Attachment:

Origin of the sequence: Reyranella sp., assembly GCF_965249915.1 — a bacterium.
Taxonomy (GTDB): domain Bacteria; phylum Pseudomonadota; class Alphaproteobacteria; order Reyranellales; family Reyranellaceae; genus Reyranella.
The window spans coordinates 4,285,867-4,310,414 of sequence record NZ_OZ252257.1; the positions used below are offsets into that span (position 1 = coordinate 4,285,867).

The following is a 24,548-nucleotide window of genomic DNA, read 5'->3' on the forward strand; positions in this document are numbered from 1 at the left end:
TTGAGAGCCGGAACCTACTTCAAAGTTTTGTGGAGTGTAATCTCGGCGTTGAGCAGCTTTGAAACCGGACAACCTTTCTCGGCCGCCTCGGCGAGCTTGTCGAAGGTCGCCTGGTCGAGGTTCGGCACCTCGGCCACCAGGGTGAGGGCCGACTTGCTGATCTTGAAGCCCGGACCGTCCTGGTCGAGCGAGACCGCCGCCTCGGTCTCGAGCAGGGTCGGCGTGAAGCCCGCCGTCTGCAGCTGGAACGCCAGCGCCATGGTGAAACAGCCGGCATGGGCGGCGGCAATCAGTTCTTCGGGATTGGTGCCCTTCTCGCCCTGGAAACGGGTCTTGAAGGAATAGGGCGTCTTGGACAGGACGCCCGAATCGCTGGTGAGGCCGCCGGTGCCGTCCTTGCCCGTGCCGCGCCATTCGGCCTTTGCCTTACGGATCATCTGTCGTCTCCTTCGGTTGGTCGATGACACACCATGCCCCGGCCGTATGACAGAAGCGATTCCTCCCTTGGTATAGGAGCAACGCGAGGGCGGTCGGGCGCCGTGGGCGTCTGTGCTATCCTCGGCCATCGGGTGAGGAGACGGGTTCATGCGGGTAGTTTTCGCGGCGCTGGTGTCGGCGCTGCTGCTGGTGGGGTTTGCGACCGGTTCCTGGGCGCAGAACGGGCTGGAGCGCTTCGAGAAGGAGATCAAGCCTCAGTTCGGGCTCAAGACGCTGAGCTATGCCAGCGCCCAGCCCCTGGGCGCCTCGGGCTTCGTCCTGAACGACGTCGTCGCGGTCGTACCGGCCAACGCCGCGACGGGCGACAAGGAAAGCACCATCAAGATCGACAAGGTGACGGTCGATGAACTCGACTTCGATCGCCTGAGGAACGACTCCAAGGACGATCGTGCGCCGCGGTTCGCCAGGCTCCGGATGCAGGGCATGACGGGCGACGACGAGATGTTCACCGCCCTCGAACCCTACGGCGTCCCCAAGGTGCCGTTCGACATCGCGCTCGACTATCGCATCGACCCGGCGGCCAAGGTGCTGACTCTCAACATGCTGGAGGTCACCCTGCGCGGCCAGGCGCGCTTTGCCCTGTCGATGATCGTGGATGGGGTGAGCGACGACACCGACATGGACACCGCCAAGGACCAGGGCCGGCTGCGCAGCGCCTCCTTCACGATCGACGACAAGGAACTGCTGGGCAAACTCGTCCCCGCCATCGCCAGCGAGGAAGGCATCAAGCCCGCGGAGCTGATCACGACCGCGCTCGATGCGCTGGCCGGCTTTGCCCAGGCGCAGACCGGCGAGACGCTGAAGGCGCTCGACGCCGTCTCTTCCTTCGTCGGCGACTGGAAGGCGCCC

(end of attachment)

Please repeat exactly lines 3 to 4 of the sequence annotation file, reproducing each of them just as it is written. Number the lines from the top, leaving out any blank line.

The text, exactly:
The window spans coordinates 4,285,867-4,310,414 of sequence record NZ_OZ252257.1; the positions used below are offsets into that span (position 1 = coordinate 4,285,867).

The following is a 24,548-nucleotide window of genomic DNA, read 5'->3' on the forward strand; positions in this document are numbered from 1 at the left end: